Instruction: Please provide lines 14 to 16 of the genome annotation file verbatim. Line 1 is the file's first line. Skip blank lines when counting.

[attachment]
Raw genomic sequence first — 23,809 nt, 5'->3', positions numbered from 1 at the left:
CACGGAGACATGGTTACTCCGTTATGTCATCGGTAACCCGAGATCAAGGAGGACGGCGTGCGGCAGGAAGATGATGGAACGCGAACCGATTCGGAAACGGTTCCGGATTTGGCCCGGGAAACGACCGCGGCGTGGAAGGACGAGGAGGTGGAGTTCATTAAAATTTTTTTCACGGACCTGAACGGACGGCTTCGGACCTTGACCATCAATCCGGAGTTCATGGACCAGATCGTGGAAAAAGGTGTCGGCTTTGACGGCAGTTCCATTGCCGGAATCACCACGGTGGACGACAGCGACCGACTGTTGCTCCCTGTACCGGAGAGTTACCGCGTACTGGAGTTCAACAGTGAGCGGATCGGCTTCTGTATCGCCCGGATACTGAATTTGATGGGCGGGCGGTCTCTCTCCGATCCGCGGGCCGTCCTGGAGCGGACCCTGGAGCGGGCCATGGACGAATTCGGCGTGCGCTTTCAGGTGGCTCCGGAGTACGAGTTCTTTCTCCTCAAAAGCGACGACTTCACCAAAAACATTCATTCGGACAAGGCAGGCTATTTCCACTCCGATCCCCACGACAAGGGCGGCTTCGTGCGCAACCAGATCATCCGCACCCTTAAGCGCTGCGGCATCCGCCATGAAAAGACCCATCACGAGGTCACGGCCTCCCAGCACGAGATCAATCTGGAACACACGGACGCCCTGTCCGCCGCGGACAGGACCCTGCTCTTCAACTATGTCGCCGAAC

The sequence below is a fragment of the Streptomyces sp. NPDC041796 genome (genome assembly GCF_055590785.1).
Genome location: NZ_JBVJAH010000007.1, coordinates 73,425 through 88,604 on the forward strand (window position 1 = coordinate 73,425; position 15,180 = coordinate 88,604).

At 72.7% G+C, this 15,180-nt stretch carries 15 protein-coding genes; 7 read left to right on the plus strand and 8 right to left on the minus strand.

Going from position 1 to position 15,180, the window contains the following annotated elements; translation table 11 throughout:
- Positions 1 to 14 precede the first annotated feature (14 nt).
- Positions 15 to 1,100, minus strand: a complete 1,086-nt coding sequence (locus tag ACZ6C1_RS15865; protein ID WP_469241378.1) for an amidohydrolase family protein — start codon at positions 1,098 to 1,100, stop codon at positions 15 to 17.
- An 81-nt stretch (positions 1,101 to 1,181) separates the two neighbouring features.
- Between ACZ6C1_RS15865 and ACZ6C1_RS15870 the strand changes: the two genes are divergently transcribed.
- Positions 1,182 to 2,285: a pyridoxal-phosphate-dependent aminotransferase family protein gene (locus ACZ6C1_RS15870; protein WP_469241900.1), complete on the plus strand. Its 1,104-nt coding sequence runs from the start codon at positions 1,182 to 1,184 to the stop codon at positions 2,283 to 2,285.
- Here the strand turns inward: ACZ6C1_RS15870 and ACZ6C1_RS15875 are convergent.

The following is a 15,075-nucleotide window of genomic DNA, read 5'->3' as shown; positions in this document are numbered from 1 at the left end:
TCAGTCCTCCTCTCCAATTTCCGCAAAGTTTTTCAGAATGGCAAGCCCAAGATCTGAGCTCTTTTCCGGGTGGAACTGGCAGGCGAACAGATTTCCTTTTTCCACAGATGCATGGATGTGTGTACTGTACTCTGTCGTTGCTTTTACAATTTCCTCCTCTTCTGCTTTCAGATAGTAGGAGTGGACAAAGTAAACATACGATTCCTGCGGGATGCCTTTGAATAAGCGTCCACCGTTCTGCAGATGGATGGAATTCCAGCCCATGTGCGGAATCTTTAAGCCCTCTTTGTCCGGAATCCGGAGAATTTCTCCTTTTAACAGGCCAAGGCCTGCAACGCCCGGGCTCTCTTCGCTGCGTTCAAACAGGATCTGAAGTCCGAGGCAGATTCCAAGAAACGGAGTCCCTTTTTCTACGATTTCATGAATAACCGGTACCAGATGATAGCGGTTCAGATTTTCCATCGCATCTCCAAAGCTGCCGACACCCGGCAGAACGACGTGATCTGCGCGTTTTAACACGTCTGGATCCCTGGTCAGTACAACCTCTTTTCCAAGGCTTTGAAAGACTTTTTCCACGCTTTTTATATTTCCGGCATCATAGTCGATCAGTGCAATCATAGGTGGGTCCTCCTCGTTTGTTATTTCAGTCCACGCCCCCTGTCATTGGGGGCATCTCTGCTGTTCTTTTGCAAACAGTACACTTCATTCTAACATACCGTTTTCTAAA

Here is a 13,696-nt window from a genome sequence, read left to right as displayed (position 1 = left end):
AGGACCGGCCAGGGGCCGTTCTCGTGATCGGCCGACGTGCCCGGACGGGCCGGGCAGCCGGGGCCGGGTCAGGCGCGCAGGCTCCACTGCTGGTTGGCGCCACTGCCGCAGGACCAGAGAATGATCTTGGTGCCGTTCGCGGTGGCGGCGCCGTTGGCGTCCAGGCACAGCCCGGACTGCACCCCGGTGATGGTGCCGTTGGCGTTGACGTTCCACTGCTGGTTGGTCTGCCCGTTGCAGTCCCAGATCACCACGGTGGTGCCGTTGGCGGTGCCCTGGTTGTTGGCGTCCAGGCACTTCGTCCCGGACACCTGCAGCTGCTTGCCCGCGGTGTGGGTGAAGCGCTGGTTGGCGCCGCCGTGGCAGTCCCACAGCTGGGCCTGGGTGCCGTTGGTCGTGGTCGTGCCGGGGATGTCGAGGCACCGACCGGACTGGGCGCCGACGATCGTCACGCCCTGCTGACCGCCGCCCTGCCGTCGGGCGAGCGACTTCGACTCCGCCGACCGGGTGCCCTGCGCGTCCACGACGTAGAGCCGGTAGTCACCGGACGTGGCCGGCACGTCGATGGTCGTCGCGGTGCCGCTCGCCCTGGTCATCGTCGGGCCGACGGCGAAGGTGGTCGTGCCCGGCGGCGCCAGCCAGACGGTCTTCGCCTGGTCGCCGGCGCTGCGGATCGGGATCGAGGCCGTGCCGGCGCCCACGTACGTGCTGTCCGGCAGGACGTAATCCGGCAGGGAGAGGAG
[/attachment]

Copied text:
TCAGTCCTCCTCTCCAATTTCCGCAAAGTTTTTCAGAATGGCAAGCCCAAGATCTGAGCTCTTTTCCGGGTGGAACTGGCAGGCGAACAGATTTCCTTTTTCCACAGATGCATGGATGTGTGTACTGTACTCTGTCGTTGCTTTTACAATTTCCTCCTCTTCTGCTTTCAGATAGTAGGAGTGGACAAAGTAAACATACGATTCCTGCGGGATGCCTTTGAATAAGCGTCCACCGTTCTGCAGATGGATGGAATTCCAGCCCATGTGCGGAATCTTTAAGCCCTCTTTGTCCGGAATCCGGAGAATTTCTCCTTTTAACAGGCCAAGGCCTGCAACGCCCGGGCTCTCTTCGCTGCGTTCAAACAGGATCTGAAGTCCGAGGCAGATTCCAAGAAACGGAGTCCCTTTTTCTACGATTTCATGAATAACCGGTACCAGATGATAGCGGTTCAGATTTTCCATCGCATCTCCAAAGCTGCCGACACCCGGCAGAACGACGTGATCTGCGCGTTTTAACACGTCTGGATCCCTGGTCAGTACAACCTCTTTTCCAAGGCTTTGAAAGACTTTTTCCACGCTTTTTATATTTCCGGCATCATAGTCGATCAGTGCAATCATAGGTGGGTCCTCCTCGTTTGTTATTTCAGTCCACGCCCCCTGTCATTGGGGGCATCTCTGCTGTTCTTTTGCAAACAGTACACTTCATTCTAACATACCGTTTTCTAAA

Here is a 13,696-nt window from a genome sequence, read left to right as displayed (position 1 = left end):
AGGACCGGCCAGGGGCCGTTCTCGTGATCGGCCGACGTGCCCGGACGGGCCGGGCAGCCGGGGCCGGGTCAGGCGCGCAGGCTCCACTGCTGGTTGGCGCCACTGCCGCAGGACCAGAGAATGATCTTGGTGCCGTTCGCGGTGGCGGCGCCGTTGGCGTCCAGGCACAGCCCGGACTGCACCCCGGTGATGGTGCCGTTGGCGTTGACGTTCCACTGCTGGTTGGTCTGCCCGTTGCAGTCCCAGATCACCACGGTGGTGCCGTTGGCGGTGCCCTGGTTGTTGGCGTCCAGGCACTTCGTCCCGGACACCTGCAGCTGCTTGCCCGCGGTGTGGGTGAAGCGCTGGTTGGCGCCGCCGTGGCAGTCCCACAGCTGGGCCTGGGTGCCGTTGGTCGTGGTCGTGCCGGGGATGTCGAGGCACCGACCGGACTGGGCGCCGACGATCGTCACGCCCTGCTGACCGCCGCCCTGCCGTCGGGCGAGCGACTTCGACTCCGCCGACCGGGTGCCCTGCGCGTCCACGACGTAGAGCCGGTAGTCACCGGACGTGGCCGGCACGTCGATGGTCGTCGCGGTGCCGCTCGCCCTGGTCATCGTCGGGCCGACGGCGAAGGTGGTCGTGCCCGGCGGCGCCAGCCAGACGGTCTTCGCCTGGTCGCCGGCGCTGCGGATCGGGATCGAGGCCGTGCCGGCGCCCACGTACGTGCTGTCCGGCAGGACGTAATCCGGCAGGGAGAGGAG